In a review of Richard Sherlock’s Nature’s End: The Theological Meaning of the New Genetics (Religion and Contemporary Culture) in Touchstone, J. Daryl Charles responds to Sherlock’s claim that in both Thomas and Calvin “natural law in any of its forms is ultimately an inadequate moral guide.” The Calvinist reasons are that “our sinful nature is too corrupt for us to perceive in [nature] any teleology,” and that moral knowledge depends not only on knowledge of God as Creator but also on knowledge of God as redeemer, “a knowledge disclosed only in Christ.” For Calvin, self-knowledge “amounts not to the beginning of moral knowledge, but to the knowledge of personal corruption.” (All quotations here are from Sherlock.)
The Thomist reason is that grace is integral to nature: “If nature and grace form a symbiotic union in which grace perfects nature, then we cannot possibly understand nature and its ordering apart from a comprehensive understanding of our final end, which is God.” Again, teleology is critical to moral knowledge; to know what to do, we need to know for what end or ends we exist. And this can be known only through the revelation, the gospel.
To this Daryl has several responses.
He finds in Sherlock a “‘Protestant’ tendency to erect a false dichotomy between nature and grace.” He critiques this by saying that no natural law theorists “juxtapose” nature and grace as Sherlock does; rather, nature reveals God because it is revelation. He also argues that no natural law theorist claims that general revelation is salvific. Yet, though not salvific, natural law their is not “unimportant” and the purpose of general revelation “is indeed to impart ‘the beginning of moral knowledge.’”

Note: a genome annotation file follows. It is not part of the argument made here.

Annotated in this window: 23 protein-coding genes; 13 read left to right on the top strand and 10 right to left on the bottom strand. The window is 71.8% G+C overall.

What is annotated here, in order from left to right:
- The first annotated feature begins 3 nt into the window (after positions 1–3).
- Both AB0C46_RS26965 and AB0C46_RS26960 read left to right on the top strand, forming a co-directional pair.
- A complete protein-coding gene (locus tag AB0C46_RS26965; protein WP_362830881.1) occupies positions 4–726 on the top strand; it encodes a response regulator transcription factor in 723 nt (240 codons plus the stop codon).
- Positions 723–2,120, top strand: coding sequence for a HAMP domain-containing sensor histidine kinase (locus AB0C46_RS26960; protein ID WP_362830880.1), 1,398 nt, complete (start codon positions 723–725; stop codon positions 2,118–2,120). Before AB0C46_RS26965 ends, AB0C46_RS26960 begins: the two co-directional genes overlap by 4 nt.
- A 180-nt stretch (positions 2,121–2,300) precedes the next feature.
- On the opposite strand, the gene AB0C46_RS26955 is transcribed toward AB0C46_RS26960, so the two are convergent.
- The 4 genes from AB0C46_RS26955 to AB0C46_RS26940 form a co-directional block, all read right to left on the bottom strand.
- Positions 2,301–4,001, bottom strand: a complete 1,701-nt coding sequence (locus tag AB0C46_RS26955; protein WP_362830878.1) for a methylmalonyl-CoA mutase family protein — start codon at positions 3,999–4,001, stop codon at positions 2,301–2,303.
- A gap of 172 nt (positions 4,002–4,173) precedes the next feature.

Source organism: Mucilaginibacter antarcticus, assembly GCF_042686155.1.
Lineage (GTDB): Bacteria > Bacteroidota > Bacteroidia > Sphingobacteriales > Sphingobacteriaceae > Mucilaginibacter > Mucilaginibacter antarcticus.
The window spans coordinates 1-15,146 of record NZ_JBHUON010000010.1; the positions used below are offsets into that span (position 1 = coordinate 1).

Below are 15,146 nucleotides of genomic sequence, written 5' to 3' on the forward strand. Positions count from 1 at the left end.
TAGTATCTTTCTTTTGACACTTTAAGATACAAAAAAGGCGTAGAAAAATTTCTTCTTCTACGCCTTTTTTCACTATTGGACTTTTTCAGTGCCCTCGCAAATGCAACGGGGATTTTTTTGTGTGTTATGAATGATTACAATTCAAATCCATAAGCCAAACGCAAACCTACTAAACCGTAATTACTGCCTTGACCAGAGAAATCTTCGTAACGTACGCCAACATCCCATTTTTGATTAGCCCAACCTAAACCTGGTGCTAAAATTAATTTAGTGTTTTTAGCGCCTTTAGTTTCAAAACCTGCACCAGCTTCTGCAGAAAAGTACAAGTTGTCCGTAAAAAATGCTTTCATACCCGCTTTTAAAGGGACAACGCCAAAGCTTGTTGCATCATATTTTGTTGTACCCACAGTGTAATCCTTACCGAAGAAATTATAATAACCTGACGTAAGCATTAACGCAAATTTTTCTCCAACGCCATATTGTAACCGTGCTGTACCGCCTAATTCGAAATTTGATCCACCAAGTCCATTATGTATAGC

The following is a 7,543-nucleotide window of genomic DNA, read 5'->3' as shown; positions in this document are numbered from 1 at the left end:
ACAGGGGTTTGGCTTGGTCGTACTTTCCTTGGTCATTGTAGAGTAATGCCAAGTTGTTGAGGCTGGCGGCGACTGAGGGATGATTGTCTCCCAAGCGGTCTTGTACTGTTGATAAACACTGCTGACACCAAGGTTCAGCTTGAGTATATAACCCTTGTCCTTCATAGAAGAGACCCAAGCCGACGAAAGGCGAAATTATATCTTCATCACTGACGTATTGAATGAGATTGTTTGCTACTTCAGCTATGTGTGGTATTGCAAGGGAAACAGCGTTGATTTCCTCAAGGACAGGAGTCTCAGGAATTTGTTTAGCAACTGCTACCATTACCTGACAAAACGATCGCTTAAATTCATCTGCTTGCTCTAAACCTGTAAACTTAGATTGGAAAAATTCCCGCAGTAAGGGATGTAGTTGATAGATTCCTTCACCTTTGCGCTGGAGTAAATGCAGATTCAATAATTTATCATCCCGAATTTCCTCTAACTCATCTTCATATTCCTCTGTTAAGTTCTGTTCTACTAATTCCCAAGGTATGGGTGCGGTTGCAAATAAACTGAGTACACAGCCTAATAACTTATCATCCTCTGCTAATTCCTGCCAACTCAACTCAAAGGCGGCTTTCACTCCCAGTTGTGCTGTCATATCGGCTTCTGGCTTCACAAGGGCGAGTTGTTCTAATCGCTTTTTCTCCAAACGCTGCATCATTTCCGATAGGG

I don’t at this point wish to defend Sherlock’s claims, though I agree with him (at least I agree with what I know from Daryl’s summary). Whatever the force of the book’s arguments, though, Daryl’s criticisms are not persuasive.
For starters, from Daryl’s own summary, it seems that Sherlock is doing precisely the opposite of what Daryl claims. He is not erecting a dichotomy between nature and grace, but insisting on their “symbiotic” unity.
Henri de Lubac would certainly disagree with Daryl’s second claim: There have, in fact, been natural law theorists who “juxtapose” nature and grace. That was the corruption of Thomism that de Lubac spent his life exposing and refuting.
As to Daryl’s final rebuttal, it is irrelevant: From the summary he provides, Sherlock doesn’t say nature saves. The statements that Daryl quotes are strictly about the sources of moral knowledge. Sherlock may be arguing something like this: Nature cannot give moral knowledge; moral knowledge comes through revelation and the gospel; therefore, only those who believe the gospel have true moral knowledge; genuine moral knowledge is thus one of the effects of salvation. But this is far from implying that natural revelation saves. Again, it implies precisely the opposite.
Questions about the role of natural law come down, in my view, to a simple question: Do revelation and the gospel reveal the truth about man? Do we need to know about Jesus to know the meaning of human existence and of creation? If we do, then whatever we can learn from observation of creation (and we can admittedly learn a lot) is inadequate to determine who we are or what we are to do.